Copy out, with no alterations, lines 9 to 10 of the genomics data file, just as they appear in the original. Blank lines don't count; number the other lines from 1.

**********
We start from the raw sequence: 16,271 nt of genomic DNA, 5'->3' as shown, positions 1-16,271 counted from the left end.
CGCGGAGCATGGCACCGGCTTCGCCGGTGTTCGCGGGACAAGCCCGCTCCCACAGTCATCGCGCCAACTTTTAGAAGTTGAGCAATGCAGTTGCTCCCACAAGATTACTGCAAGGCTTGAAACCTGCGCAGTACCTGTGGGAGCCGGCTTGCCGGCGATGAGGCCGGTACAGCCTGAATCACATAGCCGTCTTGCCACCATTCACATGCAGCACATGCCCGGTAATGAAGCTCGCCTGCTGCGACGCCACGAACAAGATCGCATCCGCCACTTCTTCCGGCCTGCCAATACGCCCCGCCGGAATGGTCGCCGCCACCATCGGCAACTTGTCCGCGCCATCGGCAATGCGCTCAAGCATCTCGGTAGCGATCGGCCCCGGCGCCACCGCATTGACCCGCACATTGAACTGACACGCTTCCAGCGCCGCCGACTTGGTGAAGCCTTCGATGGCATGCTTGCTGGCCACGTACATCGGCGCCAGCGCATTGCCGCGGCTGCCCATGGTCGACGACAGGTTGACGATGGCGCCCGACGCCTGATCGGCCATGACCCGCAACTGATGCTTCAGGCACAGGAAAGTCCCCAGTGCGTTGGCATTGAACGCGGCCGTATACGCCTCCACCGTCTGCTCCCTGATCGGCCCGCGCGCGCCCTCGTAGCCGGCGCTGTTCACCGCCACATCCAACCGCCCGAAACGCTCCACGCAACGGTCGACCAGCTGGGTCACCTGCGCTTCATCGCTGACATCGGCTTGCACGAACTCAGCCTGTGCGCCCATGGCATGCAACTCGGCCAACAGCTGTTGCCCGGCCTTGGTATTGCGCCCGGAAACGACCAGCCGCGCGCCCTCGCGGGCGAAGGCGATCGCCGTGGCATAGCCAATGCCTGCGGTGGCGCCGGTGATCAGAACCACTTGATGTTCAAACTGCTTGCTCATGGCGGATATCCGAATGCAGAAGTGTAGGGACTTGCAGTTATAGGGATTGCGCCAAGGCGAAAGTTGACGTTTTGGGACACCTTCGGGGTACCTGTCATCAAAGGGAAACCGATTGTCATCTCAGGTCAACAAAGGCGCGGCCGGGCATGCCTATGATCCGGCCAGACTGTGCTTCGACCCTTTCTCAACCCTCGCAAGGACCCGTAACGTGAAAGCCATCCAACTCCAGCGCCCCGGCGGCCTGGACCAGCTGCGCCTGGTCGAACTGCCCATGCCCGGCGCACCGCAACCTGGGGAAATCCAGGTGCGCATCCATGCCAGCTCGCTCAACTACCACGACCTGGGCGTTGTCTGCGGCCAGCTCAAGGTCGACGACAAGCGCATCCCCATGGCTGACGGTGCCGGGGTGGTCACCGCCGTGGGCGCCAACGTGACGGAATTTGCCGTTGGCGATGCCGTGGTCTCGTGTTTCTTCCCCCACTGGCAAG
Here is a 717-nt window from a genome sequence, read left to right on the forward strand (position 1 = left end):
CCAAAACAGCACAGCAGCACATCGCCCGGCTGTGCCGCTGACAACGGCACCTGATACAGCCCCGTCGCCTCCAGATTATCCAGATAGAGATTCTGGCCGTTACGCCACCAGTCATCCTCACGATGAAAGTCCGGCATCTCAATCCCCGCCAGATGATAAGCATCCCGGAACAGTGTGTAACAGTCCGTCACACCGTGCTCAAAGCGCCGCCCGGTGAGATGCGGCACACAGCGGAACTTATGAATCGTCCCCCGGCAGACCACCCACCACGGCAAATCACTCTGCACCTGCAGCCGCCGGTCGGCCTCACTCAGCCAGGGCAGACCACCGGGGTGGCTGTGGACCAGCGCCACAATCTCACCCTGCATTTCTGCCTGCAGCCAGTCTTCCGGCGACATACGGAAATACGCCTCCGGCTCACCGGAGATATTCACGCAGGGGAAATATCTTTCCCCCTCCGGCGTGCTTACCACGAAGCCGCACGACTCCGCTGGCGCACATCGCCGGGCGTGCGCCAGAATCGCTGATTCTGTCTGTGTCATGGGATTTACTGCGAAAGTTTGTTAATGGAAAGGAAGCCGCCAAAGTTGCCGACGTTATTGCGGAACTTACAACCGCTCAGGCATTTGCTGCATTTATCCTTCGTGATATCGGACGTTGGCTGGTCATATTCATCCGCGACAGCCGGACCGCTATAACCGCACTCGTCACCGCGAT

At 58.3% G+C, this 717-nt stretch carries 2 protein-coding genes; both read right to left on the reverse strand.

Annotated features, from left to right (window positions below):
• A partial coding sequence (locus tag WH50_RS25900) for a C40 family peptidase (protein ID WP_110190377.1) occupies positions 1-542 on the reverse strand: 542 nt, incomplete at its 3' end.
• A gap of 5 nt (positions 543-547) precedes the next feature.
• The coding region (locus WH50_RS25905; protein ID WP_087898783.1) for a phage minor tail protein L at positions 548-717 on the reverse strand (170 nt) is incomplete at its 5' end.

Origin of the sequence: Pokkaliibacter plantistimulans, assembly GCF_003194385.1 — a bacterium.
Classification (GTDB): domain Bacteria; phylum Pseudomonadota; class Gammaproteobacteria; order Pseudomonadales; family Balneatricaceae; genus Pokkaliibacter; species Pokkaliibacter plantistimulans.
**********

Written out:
• The coding region (locus WH50_RS25905; protein ID WP_087898783.1) for a phage minor tail protein L at positions 548-717 on the reverse strand (170 nt) is incomplete at its 5' end.

Origin of the sequence: Pokkaliibacter plantistimulans, assembly GCF_003194385.1 — a bacterium.